Football’s loss was racing’s gain when Commercial Executive Steven McCarthy took up his post at Newcastle racecourse. His idea to tap into the city’s student population saw 4,000 young people head to the racecourse – many for the first time – for a student racenight that transformed the evening’s atmosphere and certainly won some converts to the sport.
Racing became my second career
I am from a small town in West Cork, Ireland, called Skibbereen. I moved to England when I was 15 years old, as a result of being signed by Sunderland Football Club. I had a great four years playing there but unfortunately was injured in my last season and I was released at this stage. My next move was to apply, and get accepted for a football scholarship at Northumbria University where I studied Sports Business and Management.
My dad and uncle were always big racing fans and, of course, being from Ireland racing is a part of our culture, so I always had an interest. In my first year at university I worked at the Border Minstrel Pub, which is located at Newcastle Racecourse. It was a part-time job but this is when I became familiar with the racecourse. It is also when I first met the Executive Director, David Williamson, and I served him and his wife. I must have made an impression because they both asked about what I was doing and David said when he was leaving, ‘come see me when you are done with your degree’, which is what I did and here I am.
I think the main reason I wanted to work at Newcastle Racecourse is because I knew it was fast-paced and that’s what I like. I also knew that they were already doing great work at the racecourse and I believed there was a real opportunity to learn, but also I felt I could implement my ideas and add to the business.
An idea borrowed from back home
I pitched the idea of a student racenight to the team because it seemed such a no brainer. I had seen the success in Ireland and they get crowds of 13,000 students; with Newcastle having 60,000 students between two universities, I truly believed if we got it right then it would be a success.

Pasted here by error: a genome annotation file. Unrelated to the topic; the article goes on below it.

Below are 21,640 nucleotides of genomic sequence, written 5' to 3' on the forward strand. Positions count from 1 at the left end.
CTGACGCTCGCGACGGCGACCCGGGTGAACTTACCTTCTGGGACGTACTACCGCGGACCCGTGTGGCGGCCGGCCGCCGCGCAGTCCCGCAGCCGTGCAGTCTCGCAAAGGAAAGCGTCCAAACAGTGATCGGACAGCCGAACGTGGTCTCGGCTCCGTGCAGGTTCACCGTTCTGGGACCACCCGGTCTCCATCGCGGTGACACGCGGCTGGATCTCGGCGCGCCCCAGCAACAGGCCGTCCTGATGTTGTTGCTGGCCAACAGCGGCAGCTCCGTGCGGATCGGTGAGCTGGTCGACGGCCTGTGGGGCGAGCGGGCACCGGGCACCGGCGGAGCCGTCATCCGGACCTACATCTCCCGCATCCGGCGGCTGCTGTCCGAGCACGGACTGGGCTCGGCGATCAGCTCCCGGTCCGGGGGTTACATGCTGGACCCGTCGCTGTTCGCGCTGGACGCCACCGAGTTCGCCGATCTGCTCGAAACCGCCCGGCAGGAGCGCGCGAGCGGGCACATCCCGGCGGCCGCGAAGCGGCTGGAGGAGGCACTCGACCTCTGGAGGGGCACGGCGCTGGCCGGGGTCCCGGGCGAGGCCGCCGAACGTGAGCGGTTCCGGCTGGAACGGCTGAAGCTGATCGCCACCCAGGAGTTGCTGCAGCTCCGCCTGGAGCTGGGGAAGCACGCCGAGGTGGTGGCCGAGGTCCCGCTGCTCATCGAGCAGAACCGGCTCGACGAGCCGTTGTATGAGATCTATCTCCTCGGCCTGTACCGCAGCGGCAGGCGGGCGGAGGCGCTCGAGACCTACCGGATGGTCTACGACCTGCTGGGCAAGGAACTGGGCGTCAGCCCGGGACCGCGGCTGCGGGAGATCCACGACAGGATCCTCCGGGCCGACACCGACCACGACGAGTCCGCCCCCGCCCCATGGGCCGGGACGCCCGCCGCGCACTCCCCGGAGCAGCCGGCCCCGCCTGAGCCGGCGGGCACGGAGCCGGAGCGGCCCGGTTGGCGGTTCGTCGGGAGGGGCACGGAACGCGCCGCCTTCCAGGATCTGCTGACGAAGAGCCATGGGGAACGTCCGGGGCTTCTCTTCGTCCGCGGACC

The idea was really well received by the whole team once I explained what I thought about the potential. Throughout the process the whole team was amazing in assisting in any way possible to make the event a success.
Collaboration helped us market to Students
The most challenging aspect was at the beginning and trying to figure out how we would reach the students. We didn’t have the database or the imagery we needed to attract them so I managed to set up a meeting with a student events promotion company and we both worked together with promoting and selling tickets, which really was the secret.
The most rewarding part for me was on the night watching nearly 4,000 students walking down to the fence to watch each race and cheering on the horses, the atmosphere was incredible and that is what you want to see at a racing event. I definitely believe we will have future racegoers after this event!
Leave them wanting more
The feedback has been incredible, everyone is asking me when the next one will be!
I think you have to look at it as a positive, as we managed to get nearly 4,000 students up to the racecourse and the majority of them had never been before. They all had a great night, which makes it more likely they will return again. You have to involve young people and get them up to see the sport. It’s an obvious thing to say, but young people are the future and with new fans comes the chance to attract future industry staff, owners, trainers or regular race goers. That is a positive in my eyes.
Newcastle and our local community
Being a part of the community is integral to the racecourse, and when we are able to support others through food donations or local club sponsorship, which I know the racecourse has done in recent times, it really helps strengthen those links.
There’s a Residents’ Racenight on the horizon, as well, and we believe that it’s important we give back to the community through initiatives like these, as we greatly appreciate their support throughout the year.